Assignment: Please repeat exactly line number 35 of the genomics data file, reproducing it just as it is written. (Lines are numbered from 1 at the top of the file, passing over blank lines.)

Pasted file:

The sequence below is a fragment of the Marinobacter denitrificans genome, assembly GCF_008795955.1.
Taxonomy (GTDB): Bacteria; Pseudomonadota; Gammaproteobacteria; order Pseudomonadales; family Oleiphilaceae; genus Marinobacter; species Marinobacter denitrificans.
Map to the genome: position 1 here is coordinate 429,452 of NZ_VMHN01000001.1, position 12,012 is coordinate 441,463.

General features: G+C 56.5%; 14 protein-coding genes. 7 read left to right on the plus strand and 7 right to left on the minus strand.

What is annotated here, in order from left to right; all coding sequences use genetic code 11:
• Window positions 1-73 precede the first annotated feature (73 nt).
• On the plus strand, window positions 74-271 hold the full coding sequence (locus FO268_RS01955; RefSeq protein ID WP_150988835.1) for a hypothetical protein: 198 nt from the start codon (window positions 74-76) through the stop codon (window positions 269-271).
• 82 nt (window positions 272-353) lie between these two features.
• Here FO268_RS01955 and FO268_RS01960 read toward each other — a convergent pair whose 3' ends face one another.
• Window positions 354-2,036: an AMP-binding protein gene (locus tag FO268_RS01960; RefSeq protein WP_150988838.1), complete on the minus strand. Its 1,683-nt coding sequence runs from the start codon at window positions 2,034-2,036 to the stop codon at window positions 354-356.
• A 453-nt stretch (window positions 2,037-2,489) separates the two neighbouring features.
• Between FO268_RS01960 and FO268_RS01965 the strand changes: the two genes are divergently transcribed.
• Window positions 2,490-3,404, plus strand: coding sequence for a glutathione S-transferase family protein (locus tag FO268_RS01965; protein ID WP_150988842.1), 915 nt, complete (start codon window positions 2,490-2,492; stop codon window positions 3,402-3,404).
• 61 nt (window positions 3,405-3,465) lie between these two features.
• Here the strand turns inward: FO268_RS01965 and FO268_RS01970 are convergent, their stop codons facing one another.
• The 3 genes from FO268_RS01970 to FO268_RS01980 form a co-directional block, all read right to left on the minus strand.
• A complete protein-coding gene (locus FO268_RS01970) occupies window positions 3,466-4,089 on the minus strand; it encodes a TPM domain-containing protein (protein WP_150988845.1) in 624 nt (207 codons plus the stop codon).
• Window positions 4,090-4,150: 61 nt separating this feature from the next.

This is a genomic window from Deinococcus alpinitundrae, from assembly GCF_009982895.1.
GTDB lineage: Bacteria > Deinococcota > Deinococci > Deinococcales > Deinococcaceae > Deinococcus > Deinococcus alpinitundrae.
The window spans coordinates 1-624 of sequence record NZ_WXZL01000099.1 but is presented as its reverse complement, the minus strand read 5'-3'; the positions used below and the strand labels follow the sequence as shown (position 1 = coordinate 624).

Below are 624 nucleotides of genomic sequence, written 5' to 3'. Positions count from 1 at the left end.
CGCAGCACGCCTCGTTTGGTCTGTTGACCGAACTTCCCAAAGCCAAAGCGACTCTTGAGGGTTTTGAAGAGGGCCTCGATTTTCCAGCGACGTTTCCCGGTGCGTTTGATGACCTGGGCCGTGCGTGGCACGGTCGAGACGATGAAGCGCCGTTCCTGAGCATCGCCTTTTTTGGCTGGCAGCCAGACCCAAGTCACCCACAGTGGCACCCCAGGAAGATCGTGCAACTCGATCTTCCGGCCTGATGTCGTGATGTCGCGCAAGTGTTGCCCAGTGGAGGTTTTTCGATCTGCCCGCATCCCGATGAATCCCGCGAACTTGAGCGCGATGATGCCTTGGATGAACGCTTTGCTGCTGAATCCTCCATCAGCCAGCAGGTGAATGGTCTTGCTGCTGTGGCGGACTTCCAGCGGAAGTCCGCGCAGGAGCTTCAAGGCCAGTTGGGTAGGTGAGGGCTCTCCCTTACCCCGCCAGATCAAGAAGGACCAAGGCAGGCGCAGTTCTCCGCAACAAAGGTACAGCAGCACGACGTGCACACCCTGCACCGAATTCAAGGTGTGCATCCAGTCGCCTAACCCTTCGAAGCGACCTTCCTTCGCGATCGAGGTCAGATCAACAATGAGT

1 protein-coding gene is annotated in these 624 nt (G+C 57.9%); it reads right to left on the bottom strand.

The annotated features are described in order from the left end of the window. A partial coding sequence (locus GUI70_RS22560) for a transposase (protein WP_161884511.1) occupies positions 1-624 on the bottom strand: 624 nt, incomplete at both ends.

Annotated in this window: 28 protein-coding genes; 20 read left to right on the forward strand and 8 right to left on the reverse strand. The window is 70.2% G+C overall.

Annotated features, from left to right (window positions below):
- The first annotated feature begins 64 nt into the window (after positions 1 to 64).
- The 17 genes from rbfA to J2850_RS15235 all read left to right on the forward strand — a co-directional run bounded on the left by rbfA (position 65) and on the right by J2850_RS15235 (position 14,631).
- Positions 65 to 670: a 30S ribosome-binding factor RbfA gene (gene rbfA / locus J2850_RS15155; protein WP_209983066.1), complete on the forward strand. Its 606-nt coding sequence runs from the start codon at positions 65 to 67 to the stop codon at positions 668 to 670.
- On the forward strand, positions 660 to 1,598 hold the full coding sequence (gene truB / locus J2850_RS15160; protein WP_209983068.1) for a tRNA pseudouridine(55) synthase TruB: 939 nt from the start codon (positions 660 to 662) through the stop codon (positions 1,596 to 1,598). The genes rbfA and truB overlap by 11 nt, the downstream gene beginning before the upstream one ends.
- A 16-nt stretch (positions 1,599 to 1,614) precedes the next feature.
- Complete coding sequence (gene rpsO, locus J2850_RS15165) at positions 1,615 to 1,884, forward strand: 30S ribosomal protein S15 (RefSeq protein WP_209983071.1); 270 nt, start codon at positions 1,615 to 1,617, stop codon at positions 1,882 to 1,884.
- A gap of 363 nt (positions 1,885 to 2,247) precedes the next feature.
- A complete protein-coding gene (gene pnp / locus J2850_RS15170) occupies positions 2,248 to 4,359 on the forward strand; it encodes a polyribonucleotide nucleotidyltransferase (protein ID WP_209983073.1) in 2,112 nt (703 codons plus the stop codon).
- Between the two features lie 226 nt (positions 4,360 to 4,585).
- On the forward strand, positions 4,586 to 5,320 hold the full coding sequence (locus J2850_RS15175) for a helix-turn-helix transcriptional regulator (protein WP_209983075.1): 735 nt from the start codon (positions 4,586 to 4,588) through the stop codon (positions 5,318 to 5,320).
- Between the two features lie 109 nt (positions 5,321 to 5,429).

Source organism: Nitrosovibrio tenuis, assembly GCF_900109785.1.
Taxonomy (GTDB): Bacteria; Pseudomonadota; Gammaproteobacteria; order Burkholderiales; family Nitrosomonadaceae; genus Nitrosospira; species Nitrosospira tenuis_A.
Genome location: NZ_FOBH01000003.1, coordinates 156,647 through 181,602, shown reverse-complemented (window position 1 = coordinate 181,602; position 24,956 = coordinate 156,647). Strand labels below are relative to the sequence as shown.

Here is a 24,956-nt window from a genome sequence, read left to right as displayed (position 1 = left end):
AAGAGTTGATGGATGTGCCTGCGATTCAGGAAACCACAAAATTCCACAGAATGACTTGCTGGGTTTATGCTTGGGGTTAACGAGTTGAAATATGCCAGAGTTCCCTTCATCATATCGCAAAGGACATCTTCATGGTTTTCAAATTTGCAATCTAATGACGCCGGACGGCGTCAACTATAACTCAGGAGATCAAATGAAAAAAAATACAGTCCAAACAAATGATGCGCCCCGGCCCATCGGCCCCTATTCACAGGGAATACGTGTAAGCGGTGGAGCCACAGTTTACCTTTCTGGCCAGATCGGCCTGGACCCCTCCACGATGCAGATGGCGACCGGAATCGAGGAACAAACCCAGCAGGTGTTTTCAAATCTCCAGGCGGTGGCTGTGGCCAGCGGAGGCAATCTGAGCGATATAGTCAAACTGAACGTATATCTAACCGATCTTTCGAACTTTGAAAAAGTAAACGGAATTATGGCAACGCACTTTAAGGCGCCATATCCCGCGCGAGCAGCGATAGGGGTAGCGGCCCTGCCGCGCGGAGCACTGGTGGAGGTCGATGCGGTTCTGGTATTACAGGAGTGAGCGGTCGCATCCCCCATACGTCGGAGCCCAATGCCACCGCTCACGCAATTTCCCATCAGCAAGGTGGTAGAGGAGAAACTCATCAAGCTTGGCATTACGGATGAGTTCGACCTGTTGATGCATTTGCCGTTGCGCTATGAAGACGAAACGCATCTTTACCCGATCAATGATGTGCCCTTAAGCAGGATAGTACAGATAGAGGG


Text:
- A complete protein-coding gene (gene pnp / locus J2850_RS15170) occupies positions 2,248 to 4,359 on the forward strand; it encodes a polyribonucleotide nucleotidyltransferase (protein ID WP_209983073.1) in 2,112 nt (703 codons plus the stop codon).